The first trial for van-hailing app service Tada ended with a ruling declaring SoCar CEO Lee Jae-woong and VNC CEO Park Jae-wook, who had been indicted for violating the Passenger Transport Service Act, as non-guilty. Tada is a van-hailing mobile application service that provides driver in a 11-seater van. Prosecutors indicted the CEOs on grounds that the business was running its service as an illegal call-taxi service without proper licenses, while Tada asserted that its business was legitimate as a legal rental car service. Though the final ruling remains to be determined, the first trial’s ruling signals a meaningful turning point for the shared economy, a key part of the fourth industrial revolution.
The court’s ruling has removed Tada’s image as an illegal service, but it appears that shared car service has a long way to go before it is socially accepted. This is because the National Assembly amended the Passenger Transport Act a few months ago, which passed the Standing Committee. The revised act requires car-sharing businesses to pay social contribution funds and obtain a “platform business license.”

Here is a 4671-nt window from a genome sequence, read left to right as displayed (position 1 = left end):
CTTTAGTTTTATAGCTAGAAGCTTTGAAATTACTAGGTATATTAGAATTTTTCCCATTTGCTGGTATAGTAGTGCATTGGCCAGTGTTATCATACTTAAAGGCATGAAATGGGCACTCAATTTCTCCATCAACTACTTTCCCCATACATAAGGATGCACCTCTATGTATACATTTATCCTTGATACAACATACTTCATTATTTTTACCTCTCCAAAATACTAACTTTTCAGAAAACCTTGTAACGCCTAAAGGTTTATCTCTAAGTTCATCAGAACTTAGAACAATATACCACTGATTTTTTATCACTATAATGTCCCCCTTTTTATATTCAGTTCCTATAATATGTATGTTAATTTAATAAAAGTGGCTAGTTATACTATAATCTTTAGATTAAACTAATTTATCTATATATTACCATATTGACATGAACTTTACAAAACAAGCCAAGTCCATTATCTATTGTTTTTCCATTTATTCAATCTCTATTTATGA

The introduction of new services in accordance with technology advancement and its collusion with existing framework as well as workers and businesses can be commonly found across all areas of innovation. However, it would not be proper to view opponents as obstacles to future business or scapegoats.
The court’s latest ruling should be an opportunity to provide domestic consumers’ access to car sharing service, which is widespread across the U.S., China and South East Asia. We need to foster a business environment that encourages the growth of the shared economy, as many mobility business ventures hope for.
To this end, the government should approach the issue by considering the overall benefits of the people and the advancement of future business. It is imperative that we should overhaul regulations in advance so that businesses would no longer be caught up in legal disputes and to be able to launch stable operations.